Palanca winner pays homage to hometown with film


First, the 5-minute “Dabadaba,” a short film by multi-awarded and multi-talented Ilonggo artist Peter Solis Nery that became viral on YouTube in October last year.

Now, exactly a year later, the 42-minute version “Dumangas 2010” is premiering at the Dumangas Covered Gym, Dumangas Plaza on Saturday, October 29 at 7 p.m.

What took so long?

“Life!” Nery quips. In addition to being an independent filmmaker, Nery is an orthopedic nurse, a traveling lecturer, and an award-winning writer and playwright, among many other things. Although he had been involved in many indie films before, and was assistant director with a cameo role in Tikoy Aquiluz’s “” (Maverick Films, 2003), “Dabadaba” and “Dumangas 2010” are the first films Nery produced himself.

He explains, “I have a passion for storytelling—be it on the page, on the stage, or on the screen. Unfortunately, I don’t believe in ingratiating myself on others. I don’t trust the politics of literature and arts, so I had to earn a living to support my passion for storytelling. I want to tell my stories as I want them, without having to sacrifice or compromise my artistic integrity, so I am a nurse, too!”

Virtually one-man productions, “Dabadaba” and “Dumangas 2010” were written, produced, directed, shot, edited, and graphically designed by Nery himself. The films, actually versions of the same movie, star Manila-based model Jeffrey Dolotina, Dumangas locals Liezel Rose Demagajes and Regor Decolongon, and the American Randolph Graydon. Music for “Dabadaba” is by Diwa de Leon, while the original film score for “Dumangas 2010” is by Ryan Alfred Peñalosa, both Manila-based musicians.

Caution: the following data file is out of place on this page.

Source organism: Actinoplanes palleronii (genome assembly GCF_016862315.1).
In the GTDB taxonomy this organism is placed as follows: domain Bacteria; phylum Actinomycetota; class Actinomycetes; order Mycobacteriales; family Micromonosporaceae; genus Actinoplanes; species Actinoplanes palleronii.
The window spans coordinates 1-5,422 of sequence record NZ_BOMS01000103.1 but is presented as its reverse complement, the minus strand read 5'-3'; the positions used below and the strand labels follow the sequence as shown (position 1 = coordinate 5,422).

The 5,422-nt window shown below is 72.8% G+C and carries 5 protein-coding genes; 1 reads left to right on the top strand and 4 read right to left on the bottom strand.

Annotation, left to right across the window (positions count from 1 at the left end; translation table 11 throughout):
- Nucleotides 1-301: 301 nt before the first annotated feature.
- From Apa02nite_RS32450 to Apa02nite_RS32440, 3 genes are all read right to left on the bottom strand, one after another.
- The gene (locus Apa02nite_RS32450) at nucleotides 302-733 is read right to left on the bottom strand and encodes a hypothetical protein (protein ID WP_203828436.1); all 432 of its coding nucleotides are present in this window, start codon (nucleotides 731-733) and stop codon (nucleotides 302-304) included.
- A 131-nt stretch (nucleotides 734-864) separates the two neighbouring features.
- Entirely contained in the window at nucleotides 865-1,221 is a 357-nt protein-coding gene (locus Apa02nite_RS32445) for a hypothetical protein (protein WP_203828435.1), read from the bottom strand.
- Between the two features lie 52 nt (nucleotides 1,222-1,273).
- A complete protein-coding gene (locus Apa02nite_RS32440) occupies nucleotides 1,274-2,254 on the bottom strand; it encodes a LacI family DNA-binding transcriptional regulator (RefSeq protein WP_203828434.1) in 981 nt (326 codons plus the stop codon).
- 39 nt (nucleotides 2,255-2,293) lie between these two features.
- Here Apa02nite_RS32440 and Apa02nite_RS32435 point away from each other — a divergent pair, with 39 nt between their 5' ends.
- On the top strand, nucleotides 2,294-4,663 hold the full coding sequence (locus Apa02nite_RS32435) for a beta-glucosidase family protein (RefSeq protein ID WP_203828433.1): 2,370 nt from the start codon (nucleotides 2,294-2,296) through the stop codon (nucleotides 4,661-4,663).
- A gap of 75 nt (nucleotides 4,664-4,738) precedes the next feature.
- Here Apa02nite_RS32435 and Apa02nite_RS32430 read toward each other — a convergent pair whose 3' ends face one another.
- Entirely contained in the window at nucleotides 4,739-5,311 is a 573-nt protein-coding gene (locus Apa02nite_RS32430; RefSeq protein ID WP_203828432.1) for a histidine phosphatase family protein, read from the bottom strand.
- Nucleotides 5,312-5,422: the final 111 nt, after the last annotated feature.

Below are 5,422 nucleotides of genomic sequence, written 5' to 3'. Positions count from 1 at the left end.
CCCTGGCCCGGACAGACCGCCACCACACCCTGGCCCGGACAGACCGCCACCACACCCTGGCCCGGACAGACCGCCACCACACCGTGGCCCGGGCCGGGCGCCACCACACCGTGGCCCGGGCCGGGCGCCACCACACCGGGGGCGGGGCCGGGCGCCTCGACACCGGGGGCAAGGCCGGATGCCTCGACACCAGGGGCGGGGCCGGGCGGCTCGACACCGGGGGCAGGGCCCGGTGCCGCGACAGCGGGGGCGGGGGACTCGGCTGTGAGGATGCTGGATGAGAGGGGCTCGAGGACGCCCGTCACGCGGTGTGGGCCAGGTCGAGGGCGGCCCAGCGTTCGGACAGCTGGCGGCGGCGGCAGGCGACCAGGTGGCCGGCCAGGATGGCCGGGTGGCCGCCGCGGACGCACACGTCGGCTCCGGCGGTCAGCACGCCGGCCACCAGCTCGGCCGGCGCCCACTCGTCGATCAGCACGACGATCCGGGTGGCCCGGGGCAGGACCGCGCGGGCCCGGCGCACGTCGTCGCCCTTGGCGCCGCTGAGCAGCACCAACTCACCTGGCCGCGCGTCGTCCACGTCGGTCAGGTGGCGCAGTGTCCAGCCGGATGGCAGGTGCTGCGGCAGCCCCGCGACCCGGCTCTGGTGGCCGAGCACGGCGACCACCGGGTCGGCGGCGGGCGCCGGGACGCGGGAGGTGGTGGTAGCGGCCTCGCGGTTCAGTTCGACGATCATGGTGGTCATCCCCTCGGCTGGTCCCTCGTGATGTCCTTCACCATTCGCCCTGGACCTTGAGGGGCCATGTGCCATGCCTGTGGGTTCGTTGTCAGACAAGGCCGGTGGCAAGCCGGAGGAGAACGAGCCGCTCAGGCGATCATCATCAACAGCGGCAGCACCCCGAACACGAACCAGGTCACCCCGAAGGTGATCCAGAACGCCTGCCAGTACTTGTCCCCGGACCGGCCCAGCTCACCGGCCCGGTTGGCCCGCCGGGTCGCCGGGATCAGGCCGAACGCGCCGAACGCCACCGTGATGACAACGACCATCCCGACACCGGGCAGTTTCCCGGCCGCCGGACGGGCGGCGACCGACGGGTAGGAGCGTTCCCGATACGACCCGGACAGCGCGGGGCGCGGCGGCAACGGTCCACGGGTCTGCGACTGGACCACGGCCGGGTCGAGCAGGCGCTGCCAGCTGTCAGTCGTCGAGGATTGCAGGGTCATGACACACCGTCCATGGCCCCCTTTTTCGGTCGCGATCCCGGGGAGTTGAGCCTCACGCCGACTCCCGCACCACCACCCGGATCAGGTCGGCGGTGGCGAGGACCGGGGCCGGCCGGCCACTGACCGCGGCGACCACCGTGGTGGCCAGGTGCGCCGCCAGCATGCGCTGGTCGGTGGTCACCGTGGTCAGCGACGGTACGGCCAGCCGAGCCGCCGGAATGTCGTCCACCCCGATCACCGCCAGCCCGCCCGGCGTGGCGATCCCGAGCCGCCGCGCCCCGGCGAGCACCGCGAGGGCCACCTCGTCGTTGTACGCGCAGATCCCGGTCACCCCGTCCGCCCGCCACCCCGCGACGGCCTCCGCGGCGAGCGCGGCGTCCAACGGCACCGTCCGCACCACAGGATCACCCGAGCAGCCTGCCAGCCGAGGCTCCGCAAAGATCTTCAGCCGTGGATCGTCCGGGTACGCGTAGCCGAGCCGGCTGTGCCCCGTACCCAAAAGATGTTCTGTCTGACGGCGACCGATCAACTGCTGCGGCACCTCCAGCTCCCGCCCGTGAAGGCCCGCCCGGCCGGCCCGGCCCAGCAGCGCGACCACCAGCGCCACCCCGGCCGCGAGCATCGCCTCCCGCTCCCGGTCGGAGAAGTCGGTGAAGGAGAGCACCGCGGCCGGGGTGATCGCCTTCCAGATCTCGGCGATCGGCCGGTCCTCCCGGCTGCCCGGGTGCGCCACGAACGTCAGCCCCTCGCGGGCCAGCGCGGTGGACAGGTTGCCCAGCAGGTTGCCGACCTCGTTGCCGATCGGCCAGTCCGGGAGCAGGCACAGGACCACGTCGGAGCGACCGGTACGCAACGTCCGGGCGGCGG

With the support of Mayor Ronaldo Golez, both films will be shown free to the public as Nery’s contribution to the town’s 2011 Historical and Cultural Week and Haw-as Festival celebrations. They are also set for worldwide DVD release this Christmas.



In 1998, Nery won the Centennial Literary Prize for screenplay. In 2001, he won the Cinemanila International Film Festival Scriptwriting Competition. In 2003, he had a cameo role in Tikoy Aguiluz’s film on cyber prostitution, “,” of which he was also assistant director.

“So, before indie filmmaker Brillante Mendoza’s Cannes honors, I already had an affair with the movies. I am not really a showbiz virgin. I know that I really want to tell stories. With words, thus the Palanca Awards. And with visuals, thus my dream of making movies,” Nery said.

“But getting a break is not easy. I learned that from publishing. I even ventured into self-publishing, with my DreamWings Publishing. From then and there, I realized that I can only rely on myself to produce what I want to produce. My motto is, if I believe so much in what I do, I should not wait for others to believe in them, too. Just do it!,” he added.

Seeking a greener pasture, he went to America, and became a nurse; but he continued to write. In fact, he continued to win more Palanca Awards. “Then, after helping out my family, I decided to spend some money on my art. I produced more books, finally started my website, and now my film venture.”

It’s all about passion, faith in one’s work, and generosity to tell stories. Nery is a storyteller. And this is his story.


© Kathy Villalon & The News Today: October 24, 2011